Walking is the most ordinary thing a human can do. Unless we have a physical impairment, we take this activity completely for granted. A French study suggests we should start paying more attention to the benefits of walking, especially as we age.
The impact of the simple act of walking in adults over 65 had a remarkable effect: over the course of the 12-year study, regular walking of just 15 minutes a day reduced the rate of mortality by 22%. The rate was even higher with longer and more frequent activity levels.
As the lead researcher stated: “Age is not an excuse to do no exercise. It is well established that regular physical activity has a better overall effect on health than any medical treatment. But less than half of older adults achieve the recommended minimum of 150 minutes moderate intensity or 75 minutes vigorous intensity exercise each week.”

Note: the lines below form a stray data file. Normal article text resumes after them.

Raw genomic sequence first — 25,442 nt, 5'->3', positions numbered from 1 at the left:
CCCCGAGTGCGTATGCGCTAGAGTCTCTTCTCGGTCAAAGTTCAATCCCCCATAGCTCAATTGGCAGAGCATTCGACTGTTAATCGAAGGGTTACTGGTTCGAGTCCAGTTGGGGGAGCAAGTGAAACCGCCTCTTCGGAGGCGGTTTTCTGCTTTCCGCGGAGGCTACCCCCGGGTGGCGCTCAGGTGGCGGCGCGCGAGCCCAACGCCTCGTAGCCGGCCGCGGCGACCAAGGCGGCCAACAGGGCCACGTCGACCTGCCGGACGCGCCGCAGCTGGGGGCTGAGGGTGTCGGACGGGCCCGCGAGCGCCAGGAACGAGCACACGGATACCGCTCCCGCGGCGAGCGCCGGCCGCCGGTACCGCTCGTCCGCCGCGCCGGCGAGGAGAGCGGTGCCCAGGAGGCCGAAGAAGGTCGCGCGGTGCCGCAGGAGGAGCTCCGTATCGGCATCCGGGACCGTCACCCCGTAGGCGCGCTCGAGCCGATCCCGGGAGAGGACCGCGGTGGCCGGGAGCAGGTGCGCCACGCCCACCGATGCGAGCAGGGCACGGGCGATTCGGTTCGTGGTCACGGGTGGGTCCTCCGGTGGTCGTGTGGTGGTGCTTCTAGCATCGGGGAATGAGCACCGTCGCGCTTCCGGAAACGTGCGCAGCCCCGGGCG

THIS FINDING SHOULD COME AS NO SURPRISE.
Because it is so basic to us, the act of walking has been extensively studied for its effects on various aspects of the human condition. Some people don’t see walking as an aerobic exercise and so ignore its benefits. The definition of “aerobic” exercise is that which stimulates heart and respiratory rates to pump additional oxygen to muscles. Even a slow stroll does that. The faster you walk, the more aerobic the activity.